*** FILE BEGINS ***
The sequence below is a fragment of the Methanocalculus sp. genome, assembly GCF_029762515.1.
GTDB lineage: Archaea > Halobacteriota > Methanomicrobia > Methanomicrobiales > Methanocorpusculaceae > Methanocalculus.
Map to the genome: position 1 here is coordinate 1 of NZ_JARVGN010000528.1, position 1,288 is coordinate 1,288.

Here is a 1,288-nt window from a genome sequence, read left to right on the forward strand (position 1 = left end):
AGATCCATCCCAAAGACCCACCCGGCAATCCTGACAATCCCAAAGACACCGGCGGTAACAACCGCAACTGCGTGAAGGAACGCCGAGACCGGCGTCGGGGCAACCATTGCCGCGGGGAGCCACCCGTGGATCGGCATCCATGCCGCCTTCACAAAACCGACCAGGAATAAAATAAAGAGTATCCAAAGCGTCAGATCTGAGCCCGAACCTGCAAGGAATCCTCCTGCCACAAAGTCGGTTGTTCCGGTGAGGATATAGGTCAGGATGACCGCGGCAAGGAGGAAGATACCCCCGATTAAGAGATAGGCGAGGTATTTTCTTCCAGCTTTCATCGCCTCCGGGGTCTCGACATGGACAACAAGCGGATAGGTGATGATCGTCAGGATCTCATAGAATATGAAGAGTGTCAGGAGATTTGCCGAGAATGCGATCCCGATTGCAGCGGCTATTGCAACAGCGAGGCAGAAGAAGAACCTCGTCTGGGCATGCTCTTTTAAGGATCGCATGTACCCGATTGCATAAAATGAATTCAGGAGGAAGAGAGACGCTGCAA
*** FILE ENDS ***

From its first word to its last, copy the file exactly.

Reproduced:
The sequence below is a fragment of the Methanocalculus sp. genome, assembly GCF_029762515.1.
GTDB lineage: Archaea > Halobacteriota > Methanomicrobia > Methanomicrobiales > Methanocorpusculaceae > Methanocalculus.
Map to the genome: position 1 here is coordinate 1 of NZ_JARVGN010000528.1, position 1,288 is coordinate 1,288.

Here is a 1,288-nt window from a genome sequence, read left to right on the forward strand (position 1 = left end):
AGATCCATCCCAAAGACCCACCCGGCAATCCTGACAATCCCAAAGACACCGGCGGTAACAACCGCAACTGCGTGAAGGAACGCCGAGACCGGCGTCGGGGCAACCATTGCCGCGGGGAGCCACCCGTGGATCGGCATCCATGCCGCCTTCACAAAACCGACCAGGAATAAAATAAAGAGTATCCAAAGCGTCAGATCTGAGCCCGAACCTGCAAGGAATCCTCCTGCCACAAAGTCGGTTGTTCCGGTGAGGATATAGGTCAGGATGACCGCGGCAAGGAGGAAGATACCCCCGATTAAGAGATAGGCGAGGTATTTTCTTCCAGCTTTCATCGCCTCCGGGGTCTCGACATGGACAACAAGCGGATAGGTGATGATCGTCAGGATCTCATAGAATATGAAGAGTGTCAGGAGATTTGCCGAGAATGCGATCCCGATTGCAGCGGCTATTGCAACAGCGAGGCAGAAGAAGAACCTCGTCTGGGCATGCTCTTTTAAGGATCGCATGTACCCGATTGCATAAAATGAATTCAGGAGGAAGAGAGACGCTGCAA